But as the sun climbed high overhead, bites tailed off so I scaled down to a size 18 Drennan Red Maggot hook pattern. These are light but very strong and have a wide gape, meaning you can fish up to three maggots, even on a size 18.
These tweaks all worked and kept fish coming and I ended up with 12-14lb of fish.
Let’s talk about feeder fishing in a bit more depth at this point. The uninitiated or novice angler may think that it is simply a case of chucking a feeder out and then sitting it out, ready for the rod tip to hoop over.
Yes, in theory this can happen, especially when Mr Barbel is in town, having a munch!
But for days when it is a case of catching anything that swims, and in particular silver fish such as roach, dace and chublets, it is better to find a feeder that just balances, i.e. just holds bottom. In essence, after casting, the feeder should bounce a couple of yards before coming to rest.
If you lift the rod up, the feeder should lift off bottom and bounce a couple of feet or more before settling again. This critical balance means that should a fish suck in the bait and swim off, the act of dislodging the feeder should result in the fish hooking itself against the weight of the feeder. This is registered by the rod tip springing back, perhaps better known as a drop-back bite.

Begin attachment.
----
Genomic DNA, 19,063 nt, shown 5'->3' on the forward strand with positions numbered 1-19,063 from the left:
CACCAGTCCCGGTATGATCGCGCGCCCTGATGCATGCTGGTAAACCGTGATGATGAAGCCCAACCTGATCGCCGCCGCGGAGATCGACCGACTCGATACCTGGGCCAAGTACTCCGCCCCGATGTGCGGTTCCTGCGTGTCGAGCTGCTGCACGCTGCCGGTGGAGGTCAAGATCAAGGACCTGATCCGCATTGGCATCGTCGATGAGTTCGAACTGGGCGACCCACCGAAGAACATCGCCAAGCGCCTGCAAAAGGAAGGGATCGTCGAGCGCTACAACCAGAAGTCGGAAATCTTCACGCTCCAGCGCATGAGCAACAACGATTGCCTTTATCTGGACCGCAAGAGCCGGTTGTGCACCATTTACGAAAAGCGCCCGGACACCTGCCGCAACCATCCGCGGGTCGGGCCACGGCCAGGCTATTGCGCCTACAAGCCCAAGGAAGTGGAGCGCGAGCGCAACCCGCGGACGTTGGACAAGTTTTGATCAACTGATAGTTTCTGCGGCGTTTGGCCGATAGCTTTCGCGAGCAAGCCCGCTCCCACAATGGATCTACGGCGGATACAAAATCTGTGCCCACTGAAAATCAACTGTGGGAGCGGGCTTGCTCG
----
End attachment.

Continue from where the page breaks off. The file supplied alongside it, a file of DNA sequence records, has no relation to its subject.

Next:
When this happens you do not have to strike. Simply lift up the rod and the fish is already on so start playing it to the net.
The rod is positioned up in the air and downstream. So on this day, with the river flowing from left to right, if you imagine you are at the centre of a clock face, the tip of the feeder rod would be in the two o’clock position.
And you are looking, in essence, for drop-back bites on the rod tip, caused by the pressure on the line releasing as a fish dislodges the feeder.
It pays to carry a selection of feeders and interchangeable feeder weights. I also carry a few thin strips of lead that a roofer rather sportingly left behind after he had finished re-roofing my garage!
You can use these additional strips to use a light feeder and just add enough to get the feeder to balance correctly. Trial and error is the only way to create the perfectly balanced feeder but with a bit of practice and experience it becomes a job that only takes a few minutes.